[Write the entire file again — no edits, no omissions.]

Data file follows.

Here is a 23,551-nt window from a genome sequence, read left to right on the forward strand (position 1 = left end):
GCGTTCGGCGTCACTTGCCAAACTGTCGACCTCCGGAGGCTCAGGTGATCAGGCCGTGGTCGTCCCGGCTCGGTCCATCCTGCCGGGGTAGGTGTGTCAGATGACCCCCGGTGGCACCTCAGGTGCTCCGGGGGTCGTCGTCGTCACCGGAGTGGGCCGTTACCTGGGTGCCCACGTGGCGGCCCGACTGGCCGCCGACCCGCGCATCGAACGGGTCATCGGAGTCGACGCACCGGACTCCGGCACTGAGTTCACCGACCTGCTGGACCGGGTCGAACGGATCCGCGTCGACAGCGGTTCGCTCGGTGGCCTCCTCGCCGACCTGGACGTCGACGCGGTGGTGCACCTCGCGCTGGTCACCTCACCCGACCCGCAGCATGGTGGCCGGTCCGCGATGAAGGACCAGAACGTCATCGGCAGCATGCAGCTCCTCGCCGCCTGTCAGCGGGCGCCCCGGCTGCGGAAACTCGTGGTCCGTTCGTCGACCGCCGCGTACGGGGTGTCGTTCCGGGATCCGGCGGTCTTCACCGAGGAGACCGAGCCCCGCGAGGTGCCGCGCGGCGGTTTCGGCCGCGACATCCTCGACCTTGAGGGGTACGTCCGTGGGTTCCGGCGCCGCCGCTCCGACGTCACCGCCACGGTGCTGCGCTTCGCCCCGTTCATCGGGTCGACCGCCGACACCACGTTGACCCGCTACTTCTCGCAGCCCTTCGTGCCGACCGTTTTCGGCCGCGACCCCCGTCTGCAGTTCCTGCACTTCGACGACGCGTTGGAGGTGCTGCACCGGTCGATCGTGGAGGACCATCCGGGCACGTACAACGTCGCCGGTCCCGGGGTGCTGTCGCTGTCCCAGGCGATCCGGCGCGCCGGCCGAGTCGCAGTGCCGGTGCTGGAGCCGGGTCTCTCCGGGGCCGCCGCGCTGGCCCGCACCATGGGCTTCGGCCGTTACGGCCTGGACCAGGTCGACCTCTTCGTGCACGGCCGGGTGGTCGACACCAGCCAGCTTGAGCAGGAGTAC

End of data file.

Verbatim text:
Here is a 23,551-nt window from a genome sequence, read left to right on the forward strand (position 1 = left end):
GCGTTCGGCGTCACTTGCCAAACTGTCGACCTCCGGAGGCTCAGGTGATCAGGCCGTGGTCGTCCCGGCTCGGTCCATCCTGCCGGGGTAGGTGTGTCAGATGACCCCCGGTGGCACCTCAGGTGCTCCGGGGGTCGTCGTCGTCACCGGAGTGGGCCGTTACCTGGGTGCCCACGTGGCGGCCCGACTGGCCGCCGACCCGCGCATCGAACGGGTCATCGGAGTCGACGCACCGGACTCCGGCACTGAGTTCACCGACCTGCTGGACCGGGTCGAACGGATCCGCGTCGACAGCGGTTCGCTCGGTGGCCTCCTCGCCGACCTGGACGTCGACGCGGTGGTGCACCTCGCGCTGGTCACCTCACCCGACCCGCAGCATGGTGGCCGGTCCGCGATGAAGGACCAGAACGTCATCGGCAGCATGCAGCTCCTCGCCGCCTGTCAGCGGGCGCCCCGGCTGCGGAAACTCGTGGTCCGTTCGTCGACCGCCGCGTACGGGGTGTCGTTCCGGGATCCGGCGGTCTTCACCGAGGAGACCGAGCCCCGCGAGGTGCCGCGCGGCGGTTTCGGCCGCGACATCCTCGACCTTGAGGGGTACGTCCGTGGGTTCCGGCGCCGCCGCTCCGACGTCACCGCCACGGTGCTGCGCTTCGCCCCGTTCATCGGGTCGACCGCCGACACCACGTTGACCCGCTACTTCTCGCAGCCCTTCGTGCCGACCGTTTTCGGCCGCGACCCCCGTCTGCAGTTCCTGCACTTCGACGACGCGTTGGAGGTGCTGCACCGGTCGATCGTGGAGGACCATCCGGGCACGTACAACGTCGCCGGTCCCGGGGTGCTGTCGCTGTCCCAGGCGATCCGGCGCGCCGGCCGAGTCGCAGTGCCGGTGCTGGAGCCGGGTCTCTCCGGGGCCGCCGCGCTGGCCCGCACCATGGGCTTCGGCCGTTACGGCCTGGACCAGGTCGACCTCTTCGTGCACGGCCGGGTGGTCGACACCAGCCAGCTTGAGCAGGAGTAC